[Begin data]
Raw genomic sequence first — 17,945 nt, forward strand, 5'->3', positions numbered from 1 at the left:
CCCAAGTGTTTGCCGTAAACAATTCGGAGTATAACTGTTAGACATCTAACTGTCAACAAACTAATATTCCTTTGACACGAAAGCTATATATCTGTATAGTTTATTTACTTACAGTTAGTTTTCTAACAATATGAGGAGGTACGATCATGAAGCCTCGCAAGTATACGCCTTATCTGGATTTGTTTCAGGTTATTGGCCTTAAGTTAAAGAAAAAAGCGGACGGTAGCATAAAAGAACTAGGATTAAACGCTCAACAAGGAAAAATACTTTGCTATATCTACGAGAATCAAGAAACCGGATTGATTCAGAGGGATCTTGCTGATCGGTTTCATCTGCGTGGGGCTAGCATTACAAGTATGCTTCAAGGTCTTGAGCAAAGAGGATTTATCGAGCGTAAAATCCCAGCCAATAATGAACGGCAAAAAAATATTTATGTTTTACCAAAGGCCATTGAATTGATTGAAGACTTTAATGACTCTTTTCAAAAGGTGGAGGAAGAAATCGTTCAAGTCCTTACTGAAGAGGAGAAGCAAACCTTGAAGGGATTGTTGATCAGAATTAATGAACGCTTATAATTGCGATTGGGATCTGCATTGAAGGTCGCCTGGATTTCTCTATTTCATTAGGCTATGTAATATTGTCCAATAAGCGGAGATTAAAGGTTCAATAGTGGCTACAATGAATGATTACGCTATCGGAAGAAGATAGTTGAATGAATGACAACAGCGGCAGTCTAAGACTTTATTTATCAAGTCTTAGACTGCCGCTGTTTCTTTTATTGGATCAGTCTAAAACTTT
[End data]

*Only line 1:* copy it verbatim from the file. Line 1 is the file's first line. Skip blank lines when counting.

Raw genomic sequence first — 17,945 nt, forward strand, 5'->3', positions numbered from 1 at the left: